There is a general consensus that developing education is an incredibly important factor to reducing poverty. After an individual receives their education, that person may stay in their home country for a while, but if the economy is too depressed, they may move abroad to work. When this happens, countries are said to have experienced a “brain drain,” or “the migration of health personnel in search of the better standard of living and quality of life, higher salaries, access to advanced technology and more stable political conditions in different places worldwide,” according to the Journal of the Royal Society of Medicine.
While brain drain, or human capital flight, usually consists of health personnel, it can also include any person in any highly skilled field.
Brain drain has its benefits for individuals and drawbacks for the developing nation that the individual is leaving. For the worker, leaving for a more developed country has proven to have great benefits. That worker tends to have higher productivity, can usually research and publish more in their field, earn a higher salary, and even send money back to any family in their native home. In short, the individual has used his or her training to move out of a poverty situation and create a better life for their family.
However, for the nation that is left, brain drain results in many gaps in vital industries.
Puerto Rico is suffering from a cycle of poverty that brain drain has helped perpetuate. The migration of skilled workers did not cause the economic problems, yet the problems are more difficult to solve when highly skilled professionals, especially healthcare workers, leave the country.
Haiti has also seen a shortage of workers after having a brain drain: “Healthcare is a contributing factor to brain drain because the pay to healthcare professionals such as doctors and nurses, who are lacking in accessibility, is lower than in other countries. Another contributor to brain drain is education, because the education system is poor—not only do few individuals acquire a post-secondary education, there are few opportunities to advance in specialized fields of interest and conduct meaningful research.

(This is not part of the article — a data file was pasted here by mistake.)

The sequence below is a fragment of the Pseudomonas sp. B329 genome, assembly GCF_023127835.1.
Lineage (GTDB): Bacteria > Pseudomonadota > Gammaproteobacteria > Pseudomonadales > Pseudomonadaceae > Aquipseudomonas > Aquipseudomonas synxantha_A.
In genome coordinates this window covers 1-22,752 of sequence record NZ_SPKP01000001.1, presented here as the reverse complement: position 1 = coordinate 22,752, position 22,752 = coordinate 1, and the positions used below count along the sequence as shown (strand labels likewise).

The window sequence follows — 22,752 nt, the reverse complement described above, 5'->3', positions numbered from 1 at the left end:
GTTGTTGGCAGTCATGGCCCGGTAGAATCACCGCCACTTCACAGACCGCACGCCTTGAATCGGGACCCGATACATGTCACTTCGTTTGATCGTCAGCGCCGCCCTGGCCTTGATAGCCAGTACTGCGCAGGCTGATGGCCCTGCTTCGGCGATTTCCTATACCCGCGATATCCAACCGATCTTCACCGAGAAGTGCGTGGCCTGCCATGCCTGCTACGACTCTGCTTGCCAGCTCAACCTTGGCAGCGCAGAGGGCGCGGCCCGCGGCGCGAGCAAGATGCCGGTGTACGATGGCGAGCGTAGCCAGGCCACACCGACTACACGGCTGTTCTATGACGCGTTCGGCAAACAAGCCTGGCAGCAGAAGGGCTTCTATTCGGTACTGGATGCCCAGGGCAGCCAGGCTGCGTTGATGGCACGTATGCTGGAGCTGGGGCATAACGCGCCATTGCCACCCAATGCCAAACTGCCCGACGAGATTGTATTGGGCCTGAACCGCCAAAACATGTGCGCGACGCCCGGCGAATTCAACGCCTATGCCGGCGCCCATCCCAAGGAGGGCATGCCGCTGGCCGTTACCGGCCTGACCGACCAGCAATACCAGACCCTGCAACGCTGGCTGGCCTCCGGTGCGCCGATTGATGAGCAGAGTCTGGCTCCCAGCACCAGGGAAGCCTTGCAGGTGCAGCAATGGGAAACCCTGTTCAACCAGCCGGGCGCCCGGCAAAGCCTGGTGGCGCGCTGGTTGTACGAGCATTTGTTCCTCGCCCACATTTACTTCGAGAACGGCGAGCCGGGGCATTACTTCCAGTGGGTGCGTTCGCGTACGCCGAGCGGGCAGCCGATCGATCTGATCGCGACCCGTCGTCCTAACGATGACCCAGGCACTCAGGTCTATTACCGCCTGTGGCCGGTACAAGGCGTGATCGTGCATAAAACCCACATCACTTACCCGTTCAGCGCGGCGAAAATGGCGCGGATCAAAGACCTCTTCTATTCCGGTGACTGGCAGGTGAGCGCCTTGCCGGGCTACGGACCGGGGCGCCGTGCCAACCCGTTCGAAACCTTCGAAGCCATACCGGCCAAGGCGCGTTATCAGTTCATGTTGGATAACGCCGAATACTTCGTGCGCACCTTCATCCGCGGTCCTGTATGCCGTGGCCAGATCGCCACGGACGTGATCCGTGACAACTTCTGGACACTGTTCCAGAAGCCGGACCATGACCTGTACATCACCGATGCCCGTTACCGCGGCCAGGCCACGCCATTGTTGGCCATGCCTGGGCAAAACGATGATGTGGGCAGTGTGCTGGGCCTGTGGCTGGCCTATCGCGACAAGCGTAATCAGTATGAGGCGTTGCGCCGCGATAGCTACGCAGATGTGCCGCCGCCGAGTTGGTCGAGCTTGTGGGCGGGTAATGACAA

Even more developed countries are seeing the effects of healthcare workers leaving unstable economies. Greece is currently feeling the results of brain drain as more and more healthcare workers are leaving for Germany in the wake of economic unrest. If this continues to spiral, there will be a massive healthcare shortage.
What can be done to stop brain drain? Well, it may never completely stop until economies, schools and healthcare facilities are made better in developing countries. Unless healthcare professionals and other skilled workers are given a financial or educational reason to stay, brain drain will continue to occur.
Some good is being done to stop brain drain in Haiti through the work of the University of the People. They are working to help some students gain education with the hopes that those students will stay in the country and become leaders.
Developing nations need more initiatives like this to help keep skilled workers from leaving.
– Megan Ivy
Sources: Journal of the Royal Society of Medicine, New York Times, U.N., University of the People, University of Maryland